Using Camera Technique for Big Impact

This week we’re going to continue the topic of wearing different hats as authors. Two that can really help when writing a novel are a director’s hat and a film editor’s hat. In an earlier post I mentioned how important it is to keep in mind how scenes are constructed, and how they need to have a point to them. We want each scene to serve a purpose—either to reveal a key plot point or reveal character. The aim, then, for the writer—whether novelist or screenwriter—is to build to that important moment. And the most powerful way to do this is by utilizing specific camera shots to get there.

Don’t Be Boring

Most authors use the same angle in every scene, and that can be boring. What do I mean by “the same angle”? I mean that if there was a camera filming what was taking place in the scene, it would be set up in one spot and never move. It would never zoom in, pan, pull back, or follow anyone. Is that bad? Not necessarily. You may have a scene that is solely in a character’s head—just her thinking. And maybe that’s a powerful scene because of the character insights and plot points revealed.

But would you enjoy reading a book in which most of the scenes were like that? Probably not. In fact, if you read a few pages of explanation and internal thinking and nothing was happening (read: no real-time playing out of a scene you can visualize), you just might throw the book down and go get a bowl of ice cream to soothe your battered soul.

It’s Just Not Happening

Haven’t you read scenes where two people are sitting somewhere (and you’ve probably not been told where) and just talking? The dialog goes on for pages, and maybe some of it is interesting, but you can’t picture where these people are, what the setting is like, what they look like. Or maybe you have more description than you want—of the restaurant and their clothes and hair and the noise and smells inside. But still—nothing happens.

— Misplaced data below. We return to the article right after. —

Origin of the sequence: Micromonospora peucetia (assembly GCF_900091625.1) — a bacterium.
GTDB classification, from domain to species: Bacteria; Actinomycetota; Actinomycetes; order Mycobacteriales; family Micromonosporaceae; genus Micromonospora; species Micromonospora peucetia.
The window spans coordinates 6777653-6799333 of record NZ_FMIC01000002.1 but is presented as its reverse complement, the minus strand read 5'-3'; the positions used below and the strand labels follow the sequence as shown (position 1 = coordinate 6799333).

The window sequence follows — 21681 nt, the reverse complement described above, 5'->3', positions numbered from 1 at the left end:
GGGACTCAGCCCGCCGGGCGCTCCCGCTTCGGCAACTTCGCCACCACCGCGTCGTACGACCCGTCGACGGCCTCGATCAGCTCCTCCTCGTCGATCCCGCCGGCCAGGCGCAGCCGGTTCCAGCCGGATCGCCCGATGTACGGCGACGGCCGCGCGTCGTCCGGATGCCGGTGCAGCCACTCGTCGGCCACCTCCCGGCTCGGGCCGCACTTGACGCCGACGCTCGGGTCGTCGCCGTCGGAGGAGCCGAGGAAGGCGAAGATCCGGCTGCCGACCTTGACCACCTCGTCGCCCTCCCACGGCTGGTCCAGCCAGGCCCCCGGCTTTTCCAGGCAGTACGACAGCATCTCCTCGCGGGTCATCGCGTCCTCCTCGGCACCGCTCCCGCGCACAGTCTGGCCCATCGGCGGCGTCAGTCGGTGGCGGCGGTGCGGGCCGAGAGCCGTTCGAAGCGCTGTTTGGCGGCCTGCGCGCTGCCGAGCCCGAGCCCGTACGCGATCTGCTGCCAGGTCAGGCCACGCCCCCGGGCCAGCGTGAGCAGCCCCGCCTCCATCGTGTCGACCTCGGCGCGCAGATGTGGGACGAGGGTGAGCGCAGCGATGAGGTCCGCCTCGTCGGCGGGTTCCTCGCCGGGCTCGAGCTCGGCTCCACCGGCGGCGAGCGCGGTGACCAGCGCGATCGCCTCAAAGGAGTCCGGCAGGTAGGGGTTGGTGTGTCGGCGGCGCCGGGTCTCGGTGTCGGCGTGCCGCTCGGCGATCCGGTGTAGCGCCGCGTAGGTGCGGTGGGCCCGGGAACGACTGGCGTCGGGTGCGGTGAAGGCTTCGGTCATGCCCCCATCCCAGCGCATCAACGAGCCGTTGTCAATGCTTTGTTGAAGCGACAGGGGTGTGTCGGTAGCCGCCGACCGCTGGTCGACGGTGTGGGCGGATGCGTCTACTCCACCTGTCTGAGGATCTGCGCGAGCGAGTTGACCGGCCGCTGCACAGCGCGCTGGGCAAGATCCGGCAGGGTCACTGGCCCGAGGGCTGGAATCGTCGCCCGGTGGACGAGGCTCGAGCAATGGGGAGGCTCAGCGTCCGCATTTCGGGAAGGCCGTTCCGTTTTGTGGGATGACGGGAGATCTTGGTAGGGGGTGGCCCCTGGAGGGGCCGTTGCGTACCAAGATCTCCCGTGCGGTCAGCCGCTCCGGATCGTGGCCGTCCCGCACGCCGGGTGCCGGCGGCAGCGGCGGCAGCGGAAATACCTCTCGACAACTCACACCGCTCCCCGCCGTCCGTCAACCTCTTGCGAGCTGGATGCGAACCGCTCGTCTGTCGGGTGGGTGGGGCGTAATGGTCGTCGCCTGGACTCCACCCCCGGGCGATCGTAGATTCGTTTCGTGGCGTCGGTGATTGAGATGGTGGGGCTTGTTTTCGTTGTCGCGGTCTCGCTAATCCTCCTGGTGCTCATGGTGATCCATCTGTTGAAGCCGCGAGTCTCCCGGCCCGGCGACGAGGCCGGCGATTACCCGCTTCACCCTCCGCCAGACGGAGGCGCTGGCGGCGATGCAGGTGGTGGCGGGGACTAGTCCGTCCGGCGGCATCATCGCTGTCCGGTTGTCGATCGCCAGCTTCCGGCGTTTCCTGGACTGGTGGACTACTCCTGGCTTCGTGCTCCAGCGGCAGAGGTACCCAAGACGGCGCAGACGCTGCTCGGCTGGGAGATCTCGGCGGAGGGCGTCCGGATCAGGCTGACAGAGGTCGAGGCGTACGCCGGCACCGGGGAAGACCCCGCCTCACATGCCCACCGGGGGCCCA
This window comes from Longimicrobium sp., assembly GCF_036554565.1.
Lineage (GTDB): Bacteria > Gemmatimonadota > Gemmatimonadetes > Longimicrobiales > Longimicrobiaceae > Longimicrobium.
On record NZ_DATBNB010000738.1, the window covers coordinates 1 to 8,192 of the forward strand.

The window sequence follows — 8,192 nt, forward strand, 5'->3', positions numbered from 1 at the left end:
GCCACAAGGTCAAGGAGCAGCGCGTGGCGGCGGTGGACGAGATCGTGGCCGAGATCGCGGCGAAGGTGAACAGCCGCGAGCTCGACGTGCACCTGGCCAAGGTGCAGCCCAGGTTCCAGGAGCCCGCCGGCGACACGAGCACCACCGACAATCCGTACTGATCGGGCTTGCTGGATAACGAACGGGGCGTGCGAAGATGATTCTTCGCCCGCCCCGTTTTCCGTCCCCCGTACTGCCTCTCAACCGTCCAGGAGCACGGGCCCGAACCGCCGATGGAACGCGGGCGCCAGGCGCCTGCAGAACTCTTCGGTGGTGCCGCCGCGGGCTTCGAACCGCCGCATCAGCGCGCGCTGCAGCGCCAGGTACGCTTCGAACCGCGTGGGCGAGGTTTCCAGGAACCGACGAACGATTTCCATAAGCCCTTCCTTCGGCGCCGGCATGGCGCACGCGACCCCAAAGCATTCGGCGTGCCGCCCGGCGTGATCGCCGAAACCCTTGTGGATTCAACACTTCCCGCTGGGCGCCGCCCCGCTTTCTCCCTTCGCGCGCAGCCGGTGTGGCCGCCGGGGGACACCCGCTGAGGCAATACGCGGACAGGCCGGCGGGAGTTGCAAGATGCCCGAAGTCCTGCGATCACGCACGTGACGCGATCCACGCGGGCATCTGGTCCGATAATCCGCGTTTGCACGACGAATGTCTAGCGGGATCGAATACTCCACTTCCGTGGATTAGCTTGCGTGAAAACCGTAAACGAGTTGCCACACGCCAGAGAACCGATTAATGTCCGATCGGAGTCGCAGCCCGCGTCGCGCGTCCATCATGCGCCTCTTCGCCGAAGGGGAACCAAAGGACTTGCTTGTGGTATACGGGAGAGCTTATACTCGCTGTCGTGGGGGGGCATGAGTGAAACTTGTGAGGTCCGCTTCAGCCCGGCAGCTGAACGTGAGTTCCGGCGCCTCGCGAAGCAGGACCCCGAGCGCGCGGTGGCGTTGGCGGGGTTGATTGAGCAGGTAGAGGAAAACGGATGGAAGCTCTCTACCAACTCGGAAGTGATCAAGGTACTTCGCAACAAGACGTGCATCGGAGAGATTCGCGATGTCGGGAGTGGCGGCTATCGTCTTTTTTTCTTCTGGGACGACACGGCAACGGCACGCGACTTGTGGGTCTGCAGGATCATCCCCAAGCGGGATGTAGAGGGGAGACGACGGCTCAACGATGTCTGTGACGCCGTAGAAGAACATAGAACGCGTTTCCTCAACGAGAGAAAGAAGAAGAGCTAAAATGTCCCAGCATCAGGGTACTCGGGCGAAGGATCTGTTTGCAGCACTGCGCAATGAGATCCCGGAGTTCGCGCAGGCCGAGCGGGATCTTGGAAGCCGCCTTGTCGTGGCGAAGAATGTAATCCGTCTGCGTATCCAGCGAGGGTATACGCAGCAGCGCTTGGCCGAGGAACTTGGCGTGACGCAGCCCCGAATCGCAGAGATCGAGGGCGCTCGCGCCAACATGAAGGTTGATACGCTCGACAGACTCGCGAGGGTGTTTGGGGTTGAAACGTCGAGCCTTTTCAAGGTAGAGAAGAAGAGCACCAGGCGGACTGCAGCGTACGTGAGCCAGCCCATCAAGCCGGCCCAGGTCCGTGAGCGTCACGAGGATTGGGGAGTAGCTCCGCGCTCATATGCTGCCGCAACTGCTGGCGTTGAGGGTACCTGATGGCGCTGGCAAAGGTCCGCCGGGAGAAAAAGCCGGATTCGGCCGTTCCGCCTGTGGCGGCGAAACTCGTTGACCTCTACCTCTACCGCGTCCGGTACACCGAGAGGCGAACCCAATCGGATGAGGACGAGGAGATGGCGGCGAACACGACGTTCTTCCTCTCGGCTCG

I’m not talking about physical action. And this is an important distinction. There can be a lot happening in a scene without a character even twitching. There can be heavy subtext, innuendo, clues, suspicions—all kinds of tension and plot reveals going on. But still, the scene can feel flat and a bit boring because it feels like the camera filming all this is stuck in one spot across the room.

This is not to say every scene needs to have your “camera” zooming and panning and doing gymnastics to keep your reader’s interest up. But once you see how you can bring in a variety of camera shots to your scenes—even the ones in which not much is happening—you will realize there are better ways to construct them to supercharge them. Don’t settle for okay or boring or so-so. Think big impact. That’s what great directors do.

And big impact doesn’t apply to just explosive scenes with high action. You can have a huge-impact small moment. A tiny element in your story can be key—the gripping pivot upon which your entire plot hinges—and by using the right camera shots, you can play up that subtle bit and blow it up to the size it should be. High-impact moments, regardless of how subtle, should “fill the entire screen.” And I’ll show you how it can be done.

The Art of Film Editing

Have you ever watched old black-and-white movies? I’m thinking in particular of those great Fred Astaire musicals full of amazing dance routines. Sometime, go watch a few and pay attention to the camera shot. Back in the day, film editing was kept to a minimum. It was expensive, tedious work. Film editors had to literally cut and splice pieces of film together, which was tricky to do seamlessly. Because of this, most of those great dance numbers are one long shot from one camera, without interruptions, without slicing and dicing. Not like what’s done today. It makes me wonders how many takes Fred and Ginger had to do to get one good keeper shot. I get tired just thinking about all those fast, nifty steps.